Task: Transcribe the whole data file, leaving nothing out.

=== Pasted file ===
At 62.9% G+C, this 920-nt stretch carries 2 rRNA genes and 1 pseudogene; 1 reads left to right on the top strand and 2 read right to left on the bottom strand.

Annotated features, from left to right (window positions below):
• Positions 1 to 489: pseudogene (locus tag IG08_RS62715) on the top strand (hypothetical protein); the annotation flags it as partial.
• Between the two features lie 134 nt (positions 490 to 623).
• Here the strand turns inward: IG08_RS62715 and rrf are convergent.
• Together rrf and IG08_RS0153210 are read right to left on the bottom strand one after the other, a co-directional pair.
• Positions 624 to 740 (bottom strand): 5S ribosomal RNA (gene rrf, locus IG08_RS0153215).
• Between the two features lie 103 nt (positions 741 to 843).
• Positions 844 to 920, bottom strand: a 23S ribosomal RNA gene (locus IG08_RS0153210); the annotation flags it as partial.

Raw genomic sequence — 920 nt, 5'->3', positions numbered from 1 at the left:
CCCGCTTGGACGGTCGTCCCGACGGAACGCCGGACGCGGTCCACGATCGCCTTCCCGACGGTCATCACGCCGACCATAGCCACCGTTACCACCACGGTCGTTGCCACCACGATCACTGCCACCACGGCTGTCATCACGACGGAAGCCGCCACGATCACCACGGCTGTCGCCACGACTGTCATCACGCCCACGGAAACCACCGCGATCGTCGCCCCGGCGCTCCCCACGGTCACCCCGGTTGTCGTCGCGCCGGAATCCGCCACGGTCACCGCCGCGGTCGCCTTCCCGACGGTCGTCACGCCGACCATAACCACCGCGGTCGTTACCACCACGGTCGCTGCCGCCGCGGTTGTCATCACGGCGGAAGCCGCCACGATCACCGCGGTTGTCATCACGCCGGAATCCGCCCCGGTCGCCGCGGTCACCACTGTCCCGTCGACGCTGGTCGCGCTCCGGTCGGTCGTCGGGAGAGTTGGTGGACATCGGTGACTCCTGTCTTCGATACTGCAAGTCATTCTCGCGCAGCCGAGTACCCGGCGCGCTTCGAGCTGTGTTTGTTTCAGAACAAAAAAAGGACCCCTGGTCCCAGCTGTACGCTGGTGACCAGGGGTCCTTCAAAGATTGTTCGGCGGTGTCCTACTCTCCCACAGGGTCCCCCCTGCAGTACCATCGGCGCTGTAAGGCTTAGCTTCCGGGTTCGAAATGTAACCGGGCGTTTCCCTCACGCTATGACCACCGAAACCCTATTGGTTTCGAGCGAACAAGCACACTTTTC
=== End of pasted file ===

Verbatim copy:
At 62.9% G+C, this 920-nt stretch carries 2 rRNA genes and 1 pseudogene; 1 reads left to right on the top strand and 2 read right to left on the bottom strand.

Annotated features, from left to right (window positions below):
• Positions 1 to 489: pseudogene (locus tag IG08_RS62715) on the top strand (hypothetical protein); the annotation flags it as partial.
• Between the two features lie 134 nt (positions 490 to 623).
• Here the strand turns inward: IG08_RS62715 and rrf are convergent.
• Together rrf and IG08_RS0153210 are read right to left on the bottom strand one after the other, a co-directional pair.
• Positions 624 to 740 (bottom strand): 5S ribosomal RNA (gene rrf, locus IG08_RS0153215).
• Between the two features lie 103 nt (positions 741 to 843).
• Positions 844 to 920, bottom strand: a 23S ribosomal RNA gene (locus IG08_RS0153210); the annotation flags it as partial.

Raw genomic sequence — 920 nt, 5'->3', positions numbered from 1 at the left:
CCCGCTTGGACGGTCGTCCCGACGGAACGCCGGACGCGGTCCACGATCGCCTTCCCGACGGTCATCACGCCGACCATAGCCACCGTTACCACCACGGTCGTTGCCACCACGATCACTGCCACCACGGCTGTCATCACGACGGAAGCCGCCACGATCACCACGGCTGTCGCCACGACTGTCATCACGCCCACGGAAACCACCGCGATCGTCGCCCCGGCGCTCCCCACGGTCACCCCGGTTGTCGTCGCGCCGGAATCCGCCACGGTCACCGCCGCGGTCGCCTTCCCGACGGTCGTCACGCCGACCATAACCACCGCGGTCGTTACCACCACGGTCGCTGCCGCCGCGGTTGTCATCACGGCGGAAGCCGCCACGATCACCGCGGTTGTCATCACGCCGGAATCCGCCCCGGTCGCCGCGGTCACCACTGTCCCGTCGACGCTGGTCGCGCTCCGGTCGGTCGTCGGGAGAGTTGGTGGACATCGGTGACTCCTGTCTTCGATACTGCAAGTCATTCTCGCGCAGCCGAGTACCCGGCGCGCTTCGAGCTGTGTTTGTTTCAGAACAAAAAAAGGACCCCTGGTCCCAGCTGTACGCTGGTGACCAGGGGTCCTTCAAAGATTGTTCGGCGGTGTCCTACTCTCCCACAGGGTCCCCCCTGCAGTACCATCGGCGCTGTAAGGCTTAGCTTCCGGGTTCGAAATGTAACCGGGCGTTTCCCTCACGCTATGACCACCGAAACCCTATTGGTTTCGAGCGAACAAGCACACTTTTC